The grid of columns and ceiling coffers at the Chhatrapati Shivaji International Airport Terminal 2 in Mumbai, India, recalls the intricately carved stone mandapas, or pavilions, of ancient Hindu temples. But everything else about this 4.4-million-square-foot transportation hub, designed by Skidmore, Owings & Merrill (SOM) to serve 40 million travelers per year, is thoroughly modern.
Thirty massive concrete-encased steel columns structurally bear the terminal’s 1,150-foot-by-900-foot roof, with 111- and 210-foot clear spans between supports. The columns also create a powerful aesthetic that helped fulfill the client’s goal for more than just a sleek international airport. “They wanted it to feel like it belonged in India,” says Roger Duffy, FAIA, the project’s design partner. For design inspiration, he met with historians, studied traditional choreography, visited archeological sites, and collaborated with Indian designers Abu Jani and Sandeep Khosla.
Upon learning that the peacock, India’s national bird, is a symbol of life, Duffy and his colleagues chose the iridescent, teardrop-shaped eye of the tailfeather as the inspiration and motif for the molded coffered panels that clad the terminal’s ceiling and columns.
The 131-foot-tall columns rise the full height of the terminal, passing through openings in each of the four floors, and culminating with a 111-foot-wide capital that mushrooms into the 17-acre ceiling. To design the coffered panels, Duffy says the SOM team “essentially made a 3D map of the ceiling [and capitals], and then segmented it into a taxonomy of pieces.” Each piece is a molded coffered panel measuring approximately 9 feet 2 inches by 8 feet 9 inches; panels at the capital are slightly smaller. With their teardrop shapes, all panels reflect the peacock eye motif. The interior panels are molded glass-fiber reinforced gypsum (GFRG) while their exterior counterparts, in areas such as the arrivals forecourt, are made from glass-fiber reinforced concrete (GFRC) to withstand weather.
To meet the tremendous scope and scale of the panels, the designers partnered with Formglas Products, a Toronto-based molded architectural products company. Formglas brought SOM’s digital models into the 3D CAD software CATIA to make the molds. “That allowed us to detail everything [including overlaps and joints] to nth degree,” says Formglas senior vice president Richard Samson.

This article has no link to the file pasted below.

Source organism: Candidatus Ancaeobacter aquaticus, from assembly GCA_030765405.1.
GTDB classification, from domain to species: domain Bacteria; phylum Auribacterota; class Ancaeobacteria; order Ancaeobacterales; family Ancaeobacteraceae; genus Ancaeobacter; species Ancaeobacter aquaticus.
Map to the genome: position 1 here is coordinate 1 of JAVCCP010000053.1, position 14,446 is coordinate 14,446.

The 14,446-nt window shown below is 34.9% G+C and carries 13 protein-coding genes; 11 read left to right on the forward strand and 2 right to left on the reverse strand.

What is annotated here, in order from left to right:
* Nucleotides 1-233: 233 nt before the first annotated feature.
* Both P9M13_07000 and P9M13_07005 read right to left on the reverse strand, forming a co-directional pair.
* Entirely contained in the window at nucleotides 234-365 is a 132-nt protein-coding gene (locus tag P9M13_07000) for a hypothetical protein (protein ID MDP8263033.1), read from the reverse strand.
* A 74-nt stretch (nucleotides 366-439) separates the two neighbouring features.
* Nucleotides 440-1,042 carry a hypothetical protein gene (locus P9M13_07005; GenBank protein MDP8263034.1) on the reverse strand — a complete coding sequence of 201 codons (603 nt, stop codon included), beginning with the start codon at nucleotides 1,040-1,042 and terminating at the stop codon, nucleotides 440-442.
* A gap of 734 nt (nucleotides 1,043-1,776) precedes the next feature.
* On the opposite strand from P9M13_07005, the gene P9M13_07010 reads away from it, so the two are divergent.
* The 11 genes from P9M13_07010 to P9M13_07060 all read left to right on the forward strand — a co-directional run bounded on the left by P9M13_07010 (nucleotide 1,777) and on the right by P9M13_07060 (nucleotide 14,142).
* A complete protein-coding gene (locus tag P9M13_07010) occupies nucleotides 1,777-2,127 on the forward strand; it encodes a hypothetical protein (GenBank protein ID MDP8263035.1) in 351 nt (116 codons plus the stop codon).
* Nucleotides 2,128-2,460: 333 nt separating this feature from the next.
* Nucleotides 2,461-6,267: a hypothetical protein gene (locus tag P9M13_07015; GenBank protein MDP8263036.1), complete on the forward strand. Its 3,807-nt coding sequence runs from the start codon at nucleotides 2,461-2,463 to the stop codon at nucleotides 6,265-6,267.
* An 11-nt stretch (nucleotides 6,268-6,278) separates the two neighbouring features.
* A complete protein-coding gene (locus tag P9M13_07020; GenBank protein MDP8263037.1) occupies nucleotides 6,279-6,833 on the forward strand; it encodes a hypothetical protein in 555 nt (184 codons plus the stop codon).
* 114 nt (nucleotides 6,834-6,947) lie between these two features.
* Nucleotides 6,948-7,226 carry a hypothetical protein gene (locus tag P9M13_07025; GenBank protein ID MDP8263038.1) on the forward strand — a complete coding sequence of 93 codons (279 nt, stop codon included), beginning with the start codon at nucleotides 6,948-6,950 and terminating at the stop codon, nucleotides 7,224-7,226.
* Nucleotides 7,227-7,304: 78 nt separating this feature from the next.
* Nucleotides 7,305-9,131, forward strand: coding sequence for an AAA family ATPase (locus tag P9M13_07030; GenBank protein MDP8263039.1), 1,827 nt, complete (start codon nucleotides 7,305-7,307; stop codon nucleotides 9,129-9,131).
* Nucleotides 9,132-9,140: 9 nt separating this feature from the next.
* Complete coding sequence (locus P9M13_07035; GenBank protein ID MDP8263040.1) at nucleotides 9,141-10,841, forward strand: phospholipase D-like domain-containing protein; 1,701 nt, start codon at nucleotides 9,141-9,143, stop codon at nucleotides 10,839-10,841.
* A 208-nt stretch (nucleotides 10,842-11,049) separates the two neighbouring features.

Five-axis CNC machines cut each shape from molded medium-density fiberboard (MDF). Formglas then layered fiber-reinforced plastic (FRP) over those shapes and took a “negative,” which became the mold. In all, Formglas’s manufacturing plants in Toronto and Mexicali, Mexico, built more than 500 different molds and produced more than 15,500 different components for the roof, capitals, and columns.
What makes the design special, Duffy says, is the precision with which each panel was fabricated. “You can barely see the joints, making the columns and ceiling look as if they were carved from a single piece of stone,” he says. To produce such a fine surface, Samson explains, each FRP mold was thoroughly sanded and buffed. “The quality of the panels is only as good as the quality of the surface of the molds.”
At the center of each of the 8,500 coffered panels is a 2- to 3-foot-diameter aperture for natural and electric light to pass. In each aperture is a laminated lens with a disc of dichroic film that produces two colors, depending on the angle at which light strikes it. SOM positioned the film to create a geometric pattern of color on the ceiling itself and the floor below. “When the light is right, the whole airport looks like a Rajasthan palace filled with colored glass,” Duffy says.